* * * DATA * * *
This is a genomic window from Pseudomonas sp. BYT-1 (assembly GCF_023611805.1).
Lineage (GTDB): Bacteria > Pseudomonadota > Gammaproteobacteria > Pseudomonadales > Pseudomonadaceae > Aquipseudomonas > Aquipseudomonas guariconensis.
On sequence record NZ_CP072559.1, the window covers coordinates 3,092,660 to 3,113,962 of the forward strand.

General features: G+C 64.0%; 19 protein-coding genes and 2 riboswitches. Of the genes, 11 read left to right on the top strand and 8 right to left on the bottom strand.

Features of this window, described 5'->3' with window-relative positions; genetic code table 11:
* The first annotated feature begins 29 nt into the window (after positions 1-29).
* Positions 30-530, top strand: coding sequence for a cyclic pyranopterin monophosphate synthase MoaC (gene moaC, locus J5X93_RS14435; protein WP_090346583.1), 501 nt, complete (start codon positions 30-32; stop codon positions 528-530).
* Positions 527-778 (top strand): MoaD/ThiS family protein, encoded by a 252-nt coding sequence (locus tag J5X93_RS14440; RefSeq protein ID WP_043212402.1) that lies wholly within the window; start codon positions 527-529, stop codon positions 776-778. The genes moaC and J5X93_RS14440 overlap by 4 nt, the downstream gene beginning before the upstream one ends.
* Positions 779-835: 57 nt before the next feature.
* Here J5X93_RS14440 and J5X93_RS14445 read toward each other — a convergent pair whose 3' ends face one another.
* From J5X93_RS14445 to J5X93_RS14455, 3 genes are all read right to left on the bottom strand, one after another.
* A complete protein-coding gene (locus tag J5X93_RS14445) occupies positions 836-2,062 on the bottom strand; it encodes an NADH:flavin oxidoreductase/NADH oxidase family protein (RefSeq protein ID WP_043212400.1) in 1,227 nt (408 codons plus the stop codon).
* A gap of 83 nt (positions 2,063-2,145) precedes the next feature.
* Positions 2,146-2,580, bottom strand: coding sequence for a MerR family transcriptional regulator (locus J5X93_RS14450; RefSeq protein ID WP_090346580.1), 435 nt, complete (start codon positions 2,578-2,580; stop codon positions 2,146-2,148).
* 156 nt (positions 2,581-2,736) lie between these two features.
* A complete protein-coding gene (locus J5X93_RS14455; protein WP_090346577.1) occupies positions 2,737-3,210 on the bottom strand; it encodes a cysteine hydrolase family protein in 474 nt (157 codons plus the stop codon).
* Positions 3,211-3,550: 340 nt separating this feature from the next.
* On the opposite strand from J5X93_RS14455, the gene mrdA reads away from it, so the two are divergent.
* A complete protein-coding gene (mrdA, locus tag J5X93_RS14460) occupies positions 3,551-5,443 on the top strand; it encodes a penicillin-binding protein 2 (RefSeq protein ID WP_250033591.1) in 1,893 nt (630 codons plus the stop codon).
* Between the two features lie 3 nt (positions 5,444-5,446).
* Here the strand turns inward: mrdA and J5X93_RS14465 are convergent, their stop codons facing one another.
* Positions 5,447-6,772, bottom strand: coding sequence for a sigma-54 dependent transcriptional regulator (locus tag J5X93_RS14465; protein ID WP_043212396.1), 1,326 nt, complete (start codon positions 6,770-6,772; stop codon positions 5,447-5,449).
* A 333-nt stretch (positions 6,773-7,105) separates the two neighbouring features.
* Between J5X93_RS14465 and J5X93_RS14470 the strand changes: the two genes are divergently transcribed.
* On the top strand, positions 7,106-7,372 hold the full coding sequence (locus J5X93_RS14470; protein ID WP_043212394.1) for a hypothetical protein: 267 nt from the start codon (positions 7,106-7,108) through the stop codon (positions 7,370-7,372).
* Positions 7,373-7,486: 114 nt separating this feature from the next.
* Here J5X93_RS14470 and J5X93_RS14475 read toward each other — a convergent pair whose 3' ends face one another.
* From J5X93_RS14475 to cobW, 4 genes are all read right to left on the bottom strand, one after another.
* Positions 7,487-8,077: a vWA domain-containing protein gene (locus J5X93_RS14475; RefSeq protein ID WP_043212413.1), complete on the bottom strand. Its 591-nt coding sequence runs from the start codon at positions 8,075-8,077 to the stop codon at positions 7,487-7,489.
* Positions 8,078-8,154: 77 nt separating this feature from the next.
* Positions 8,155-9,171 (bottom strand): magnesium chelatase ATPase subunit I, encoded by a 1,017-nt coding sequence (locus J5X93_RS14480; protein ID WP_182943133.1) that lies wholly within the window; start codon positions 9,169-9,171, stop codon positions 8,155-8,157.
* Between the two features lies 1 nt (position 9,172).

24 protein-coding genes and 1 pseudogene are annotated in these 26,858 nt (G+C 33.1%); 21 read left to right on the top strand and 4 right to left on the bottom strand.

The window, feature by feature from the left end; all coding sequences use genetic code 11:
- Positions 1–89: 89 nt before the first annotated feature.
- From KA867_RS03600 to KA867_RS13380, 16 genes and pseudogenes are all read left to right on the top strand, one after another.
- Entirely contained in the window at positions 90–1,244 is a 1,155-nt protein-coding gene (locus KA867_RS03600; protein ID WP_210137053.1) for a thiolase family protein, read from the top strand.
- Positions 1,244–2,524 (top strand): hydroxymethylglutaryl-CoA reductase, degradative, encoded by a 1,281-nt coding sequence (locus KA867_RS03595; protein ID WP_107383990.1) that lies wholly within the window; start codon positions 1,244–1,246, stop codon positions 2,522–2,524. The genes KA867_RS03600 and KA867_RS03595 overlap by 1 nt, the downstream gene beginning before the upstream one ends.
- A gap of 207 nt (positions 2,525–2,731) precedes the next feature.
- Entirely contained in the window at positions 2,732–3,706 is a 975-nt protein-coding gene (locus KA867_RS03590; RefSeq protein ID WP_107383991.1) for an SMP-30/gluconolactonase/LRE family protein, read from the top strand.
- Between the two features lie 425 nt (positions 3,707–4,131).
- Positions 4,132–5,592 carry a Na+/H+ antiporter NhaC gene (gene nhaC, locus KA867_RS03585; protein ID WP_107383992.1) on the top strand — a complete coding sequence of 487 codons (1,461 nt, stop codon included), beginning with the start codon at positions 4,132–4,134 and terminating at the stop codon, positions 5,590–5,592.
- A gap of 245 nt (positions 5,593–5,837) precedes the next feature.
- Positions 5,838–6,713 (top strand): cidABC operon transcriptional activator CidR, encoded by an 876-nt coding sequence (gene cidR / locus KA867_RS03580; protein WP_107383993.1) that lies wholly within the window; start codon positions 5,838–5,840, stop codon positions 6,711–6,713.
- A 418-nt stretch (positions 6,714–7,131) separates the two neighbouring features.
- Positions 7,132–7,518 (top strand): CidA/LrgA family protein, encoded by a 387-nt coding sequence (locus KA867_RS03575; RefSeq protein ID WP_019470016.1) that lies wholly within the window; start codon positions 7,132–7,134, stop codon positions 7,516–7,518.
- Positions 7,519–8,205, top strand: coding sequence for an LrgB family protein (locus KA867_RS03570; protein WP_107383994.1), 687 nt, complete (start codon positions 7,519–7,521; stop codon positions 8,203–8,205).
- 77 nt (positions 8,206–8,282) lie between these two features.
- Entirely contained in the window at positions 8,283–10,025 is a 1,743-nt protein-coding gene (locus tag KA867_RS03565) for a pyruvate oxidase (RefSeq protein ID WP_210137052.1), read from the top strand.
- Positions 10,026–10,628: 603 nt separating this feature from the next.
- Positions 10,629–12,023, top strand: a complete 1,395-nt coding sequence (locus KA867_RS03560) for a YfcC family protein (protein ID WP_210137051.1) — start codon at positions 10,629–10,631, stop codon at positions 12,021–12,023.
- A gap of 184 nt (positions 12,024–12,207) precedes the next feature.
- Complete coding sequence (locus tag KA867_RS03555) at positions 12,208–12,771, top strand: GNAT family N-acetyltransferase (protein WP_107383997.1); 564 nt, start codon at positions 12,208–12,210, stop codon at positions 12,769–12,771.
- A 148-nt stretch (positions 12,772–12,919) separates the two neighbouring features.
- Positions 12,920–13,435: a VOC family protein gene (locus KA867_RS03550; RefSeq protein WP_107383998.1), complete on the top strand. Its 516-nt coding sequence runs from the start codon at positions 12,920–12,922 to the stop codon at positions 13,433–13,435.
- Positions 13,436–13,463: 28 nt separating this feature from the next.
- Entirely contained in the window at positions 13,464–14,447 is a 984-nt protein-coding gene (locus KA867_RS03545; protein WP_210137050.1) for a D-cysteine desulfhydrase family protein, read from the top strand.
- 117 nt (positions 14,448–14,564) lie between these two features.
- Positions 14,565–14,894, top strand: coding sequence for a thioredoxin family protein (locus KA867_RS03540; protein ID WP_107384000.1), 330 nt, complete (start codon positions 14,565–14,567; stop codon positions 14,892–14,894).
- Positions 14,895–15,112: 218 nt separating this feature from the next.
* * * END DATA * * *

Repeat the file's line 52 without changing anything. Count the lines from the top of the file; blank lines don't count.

- A gap of 184 nt (positions 12,024–12,207) precedes the next feature.